The grasslands may not be as lush as you’d like, but there’s one thing that keeps them from falling apart: the milk they produce.
In the 1970s, when most people in the world lived in urban areas, grasslands produced a third of all the milk in the country.
In the 1980s, the numbers started to drop and by the early 2000s, there were only around 6 million hectares of grasslands left in the UK.
Today, the grassland milk supply is more than five times the amount that it was in the 1970, and has fallen by more than 80 per cent since then.
But there are signs that the grasses are slowly starting to regenerate, thanks to the advent of milk.
As part of a pilot project, the milk bank in Battersea, east London, will run a trial run this month to assess how milk production in grasslands can be affected by the Brexit vote.
The Milkbank is part of the UK Dairy Farmers’ Association, which aims to make the grass roots of the dairy industry more sustainable.
It’s a project that the association has been working on for the last 15 years and hopes to start running in 2021.
This is because grasslands, as a habitat for cows, have a natural resilience to climate change.
So when it comes to the UK’s grasslands dairy supply, the future of the grass will be decided by how farmers are able to manage them.
“If you look at the number of cows in the grass, we think it’s about a million or so and we’ve had a few really big failures of milk production,” said Sarah Gomery, the association’s chief executive.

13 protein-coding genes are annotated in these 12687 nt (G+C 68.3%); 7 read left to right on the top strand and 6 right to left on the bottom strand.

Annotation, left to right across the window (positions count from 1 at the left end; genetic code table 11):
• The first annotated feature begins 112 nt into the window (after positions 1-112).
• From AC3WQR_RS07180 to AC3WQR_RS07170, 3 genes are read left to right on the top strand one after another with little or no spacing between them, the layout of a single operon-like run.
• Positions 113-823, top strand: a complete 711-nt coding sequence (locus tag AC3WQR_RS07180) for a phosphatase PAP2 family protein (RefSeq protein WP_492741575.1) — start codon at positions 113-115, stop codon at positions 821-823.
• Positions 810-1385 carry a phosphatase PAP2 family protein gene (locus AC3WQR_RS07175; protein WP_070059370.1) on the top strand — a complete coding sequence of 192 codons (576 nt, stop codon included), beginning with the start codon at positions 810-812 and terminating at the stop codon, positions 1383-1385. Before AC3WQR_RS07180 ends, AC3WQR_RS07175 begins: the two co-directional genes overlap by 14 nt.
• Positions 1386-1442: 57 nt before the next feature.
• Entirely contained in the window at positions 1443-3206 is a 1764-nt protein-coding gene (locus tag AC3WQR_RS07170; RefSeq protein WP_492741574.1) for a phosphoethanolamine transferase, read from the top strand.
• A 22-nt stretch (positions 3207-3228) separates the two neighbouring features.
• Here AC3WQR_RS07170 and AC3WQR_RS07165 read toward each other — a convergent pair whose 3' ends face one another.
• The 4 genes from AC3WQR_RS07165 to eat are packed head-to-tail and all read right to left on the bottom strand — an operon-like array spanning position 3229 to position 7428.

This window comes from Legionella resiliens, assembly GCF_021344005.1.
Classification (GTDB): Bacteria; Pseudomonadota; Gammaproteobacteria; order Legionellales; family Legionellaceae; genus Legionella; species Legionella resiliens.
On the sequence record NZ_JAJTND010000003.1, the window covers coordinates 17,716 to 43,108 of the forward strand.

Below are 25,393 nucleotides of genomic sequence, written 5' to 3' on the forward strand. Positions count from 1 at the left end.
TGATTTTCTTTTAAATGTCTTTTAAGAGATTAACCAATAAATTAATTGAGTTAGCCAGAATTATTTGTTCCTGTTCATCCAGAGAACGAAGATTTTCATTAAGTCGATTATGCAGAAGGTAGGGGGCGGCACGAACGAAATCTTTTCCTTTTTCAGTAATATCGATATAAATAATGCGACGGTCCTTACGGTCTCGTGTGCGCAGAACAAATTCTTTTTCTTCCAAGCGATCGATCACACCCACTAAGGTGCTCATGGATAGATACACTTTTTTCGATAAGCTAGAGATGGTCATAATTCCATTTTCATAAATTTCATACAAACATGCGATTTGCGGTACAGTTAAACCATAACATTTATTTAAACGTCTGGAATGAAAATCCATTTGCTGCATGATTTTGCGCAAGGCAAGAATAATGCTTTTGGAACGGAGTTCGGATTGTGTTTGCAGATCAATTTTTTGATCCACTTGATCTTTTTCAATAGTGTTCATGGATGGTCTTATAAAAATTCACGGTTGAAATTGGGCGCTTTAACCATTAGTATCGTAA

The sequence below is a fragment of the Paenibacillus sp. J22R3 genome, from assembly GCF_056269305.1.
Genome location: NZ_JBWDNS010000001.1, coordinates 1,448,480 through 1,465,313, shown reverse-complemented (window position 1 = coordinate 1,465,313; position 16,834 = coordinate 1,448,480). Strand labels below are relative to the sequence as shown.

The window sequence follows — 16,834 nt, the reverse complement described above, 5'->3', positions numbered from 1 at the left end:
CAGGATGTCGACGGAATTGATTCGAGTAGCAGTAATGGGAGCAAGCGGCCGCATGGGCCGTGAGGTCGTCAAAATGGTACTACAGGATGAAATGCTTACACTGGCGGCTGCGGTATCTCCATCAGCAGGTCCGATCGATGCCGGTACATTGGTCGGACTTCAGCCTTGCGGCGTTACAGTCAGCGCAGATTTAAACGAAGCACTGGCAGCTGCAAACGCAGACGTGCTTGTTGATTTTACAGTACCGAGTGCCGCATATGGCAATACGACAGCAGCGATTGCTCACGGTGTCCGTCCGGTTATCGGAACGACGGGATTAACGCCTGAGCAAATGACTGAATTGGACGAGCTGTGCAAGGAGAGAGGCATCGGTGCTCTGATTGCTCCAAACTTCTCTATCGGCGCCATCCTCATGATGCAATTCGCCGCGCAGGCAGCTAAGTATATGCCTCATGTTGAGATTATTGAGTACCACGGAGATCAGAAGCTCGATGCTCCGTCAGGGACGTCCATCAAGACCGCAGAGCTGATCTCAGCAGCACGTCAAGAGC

Ms Gomeries said that for dairy farms that were producing about 1.5 million litres a day, this was equivalent to producing enough milk to feed 1,200,000 people for a year.
She said that when the grass goes, the farmers are left with no alternative but to take the loss.
A farmer who has not been able to milk his cows for a long time is not just losing money.
They are also losing the land on which they depend on for milk production.
While the farmers have no immediate plan to go into the new year without milk, the organisation is working with farmers to ensure they can adapt and keep farming.
Battersea’s milk bank is one of a number of grassland farmers who are also taking part in a pilot scheme to assess the impact Brexit could have on the grass and the milk industry in England.
To do this, the Milkbank will be running a series of field visits in Batterysea to give farmers an idea of what to expect.
Sarah Gomey said: It is an important test to give us a better idea of how grasslands milk production could be affected and whether or not grasslands could be re-established, and whether the grass is sustainable.
“It is very important that farmers have a plan in place to deal with the possibility of grass being gone and we’re very fortunate to be working with the Dairy Farmers Association to see if we can develop a plan that works for both grasslands and the dairy supply.”
Sarah and co-author Sarah McNeill, who is also a member of the Milk Bank, said the pilot would give farmers the best chance of success.
Their research has been supported by the Natural Environment Research Council.